As winners of the last FIFA U-17 World Cup in Korea Republic, the current crop of Nigerian talent should be firm favourites as they step up an age group to compete the FIFA U-20 World Cup in Egypt. But a far from convincing performance at the recent African Youth Championships has left the Nigerians short on confidence resulting in a overhaul of the coaching staff. Nigeria finished third at the African qualifiers in Rwanda in January, a performance that was good enough to see them reach Egypt but not good enough for a demanding public back home. Following the tournament, former international and Olympic coach Samson Siasia was appointed to take over from Ladan Bosso in a drastic reaction to a perceived dip in fortunes.
In Kigali in January, the Flying Eagles lived up to their nickname by roaring through the preliminary stage of qualifying to ensure qualification for the FIFA U-20 World Cup before the end of the first round. With a top place finish in Group B, their pedigree looked as perfect as before although there were already rumblings back home about the standard of their play. The catalyst of the criticism was a 2-1 defeat to South Africa although the Flying Eagles made sure of top spot on goal difference by beating Cote d'Ivoire 3-0 in their final game. In the semi-final they suffered a 2-0 defeat against Cameroon before avenging their earlier loss to South Africa by triumphing 2-1 in the bronze medal play-off.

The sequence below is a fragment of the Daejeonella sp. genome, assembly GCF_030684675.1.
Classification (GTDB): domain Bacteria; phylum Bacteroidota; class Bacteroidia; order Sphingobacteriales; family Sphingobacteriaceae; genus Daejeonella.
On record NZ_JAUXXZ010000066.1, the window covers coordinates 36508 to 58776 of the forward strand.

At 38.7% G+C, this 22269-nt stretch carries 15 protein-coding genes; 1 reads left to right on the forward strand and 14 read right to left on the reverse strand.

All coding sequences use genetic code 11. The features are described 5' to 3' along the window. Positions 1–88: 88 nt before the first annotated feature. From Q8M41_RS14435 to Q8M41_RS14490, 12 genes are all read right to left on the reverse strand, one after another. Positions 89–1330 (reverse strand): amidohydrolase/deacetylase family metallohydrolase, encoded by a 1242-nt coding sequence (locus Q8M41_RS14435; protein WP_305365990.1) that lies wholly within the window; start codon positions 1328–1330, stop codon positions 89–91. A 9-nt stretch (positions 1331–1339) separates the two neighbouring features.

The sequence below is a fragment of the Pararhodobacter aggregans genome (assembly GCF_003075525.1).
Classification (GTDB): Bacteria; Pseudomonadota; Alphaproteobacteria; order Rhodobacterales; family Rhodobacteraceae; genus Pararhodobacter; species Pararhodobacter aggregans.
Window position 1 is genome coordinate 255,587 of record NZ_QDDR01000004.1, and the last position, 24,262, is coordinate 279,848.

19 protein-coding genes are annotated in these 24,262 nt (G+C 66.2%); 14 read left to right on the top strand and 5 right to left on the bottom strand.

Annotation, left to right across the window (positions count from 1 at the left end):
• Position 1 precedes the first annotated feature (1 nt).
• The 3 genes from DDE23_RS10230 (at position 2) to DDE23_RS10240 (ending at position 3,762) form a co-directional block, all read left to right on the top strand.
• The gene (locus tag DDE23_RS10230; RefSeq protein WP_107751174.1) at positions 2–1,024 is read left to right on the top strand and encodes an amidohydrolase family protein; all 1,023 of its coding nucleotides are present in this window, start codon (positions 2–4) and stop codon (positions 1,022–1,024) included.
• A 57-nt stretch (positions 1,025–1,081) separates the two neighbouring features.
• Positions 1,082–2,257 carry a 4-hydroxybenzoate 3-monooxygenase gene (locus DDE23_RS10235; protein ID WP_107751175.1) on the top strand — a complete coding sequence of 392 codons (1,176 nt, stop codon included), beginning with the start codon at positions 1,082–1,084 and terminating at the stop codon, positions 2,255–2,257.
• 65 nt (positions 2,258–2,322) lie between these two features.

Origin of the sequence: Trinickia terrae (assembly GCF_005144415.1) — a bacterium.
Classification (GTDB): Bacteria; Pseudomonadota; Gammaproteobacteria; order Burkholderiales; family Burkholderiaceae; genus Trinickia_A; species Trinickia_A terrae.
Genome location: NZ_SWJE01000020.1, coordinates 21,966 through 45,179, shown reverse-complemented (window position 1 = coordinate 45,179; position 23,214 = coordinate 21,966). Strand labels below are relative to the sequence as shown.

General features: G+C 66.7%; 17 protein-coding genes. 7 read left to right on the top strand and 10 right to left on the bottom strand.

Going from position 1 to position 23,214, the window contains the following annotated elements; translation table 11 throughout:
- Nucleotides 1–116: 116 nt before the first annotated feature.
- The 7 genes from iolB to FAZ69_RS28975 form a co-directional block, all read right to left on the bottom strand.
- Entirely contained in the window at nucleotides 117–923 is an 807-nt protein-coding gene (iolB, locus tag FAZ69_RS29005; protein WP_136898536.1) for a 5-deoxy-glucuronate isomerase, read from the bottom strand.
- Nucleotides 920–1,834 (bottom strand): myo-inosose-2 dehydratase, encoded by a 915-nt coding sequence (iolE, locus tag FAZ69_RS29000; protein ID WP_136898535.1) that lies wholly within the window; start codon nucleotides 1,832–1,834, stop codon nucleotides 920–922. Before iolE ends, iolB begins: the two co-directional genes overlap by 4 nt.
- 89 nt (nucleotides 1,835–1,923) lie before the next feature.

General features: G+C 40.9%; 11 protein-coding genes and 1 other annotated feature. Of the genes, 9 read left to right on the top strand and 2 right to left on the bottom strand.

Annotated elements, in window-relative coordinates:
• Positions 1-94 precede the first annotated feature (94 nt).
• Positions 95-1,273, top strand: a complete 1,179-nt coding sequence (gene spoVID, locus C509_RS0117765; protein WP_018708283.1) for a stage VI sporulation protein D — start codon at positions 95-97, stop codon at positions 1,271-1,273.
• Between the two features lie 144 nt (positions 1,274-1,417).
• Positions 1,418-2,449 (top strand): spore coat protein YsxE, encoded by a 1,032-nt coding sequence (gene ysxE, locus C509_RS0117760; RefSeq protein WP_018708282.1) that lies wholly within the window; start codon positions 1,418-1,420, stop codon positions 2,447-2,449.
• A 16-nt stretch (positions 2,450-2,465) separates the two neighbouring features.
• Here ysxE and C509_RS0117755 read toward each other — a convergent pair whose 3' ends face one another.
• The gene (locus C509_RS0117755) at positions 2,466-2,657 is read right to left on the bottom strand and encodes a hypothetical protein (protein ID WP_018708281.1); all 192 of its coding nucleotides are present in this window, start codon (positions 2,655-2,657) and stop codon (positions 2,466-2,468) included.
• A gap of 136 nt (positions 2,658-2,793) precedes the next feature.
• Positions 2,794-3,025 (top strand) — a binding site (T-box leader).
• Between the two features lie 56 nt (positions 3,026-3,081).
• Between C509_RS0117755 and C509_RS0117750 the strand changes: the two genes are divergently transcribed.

Samson Siaisa was one of Nigeria's early exports to the top leagues of Europe and a member of their 1994 FIFA World Cup™ squad, the first time the giant West African country had qualified for world football's ultimate showpiece. He began his career in Belgium with Lokeren but made his name in Ligue 1 in France with Nantes. As his playing career came to an end, Siasia moved to USA where he established a coaching academy. His abilities were quickly spotted by the Nigerian Football Association and he verified their faith in his ability by leading Nigeria to the silver medal at the Men's Olympic Football Tournament Beijing 2008. He also led Nigeria to the final of the 2005 U-20 World Cup in the Netherlands, where a side led by Jon Obi Mikel were outdone only by Lionel Messi's Argentina.
Rabiu Ibrahim has been tagged the crown prince of African football for two years now, since a stellar performance at the last FIFA U-17 World Cup in the Far East. The Nigerian prodigy was signed by Sporting Lisbon last year and is being hailed as Nigeria's new ‘Okocha', a reference to his role as the conductor of the side in the same style as the much-loved Jay-Jay. The captain of the Flying Eagles is Lukman Haruna, who has already been capped at full international level by his country.
• Nigeria hosted the FIFA U-20 World Cup in 1999.
• They finished runners-up at Netherlands 2005
• Nigeria have competed at seven previous FIFA U-20 World Cups.
• They have won 13 of their 35 matches at the U-20 finals, with 10 draws and 12 defeats.
What they said...
"I'm confident we can turn things around as soon as possible. We have all the material we need in Nigeria to achieve success. Good attitude, professionalism and dedication all matter a lot," Nigeria U-20 coach Samson Siasia.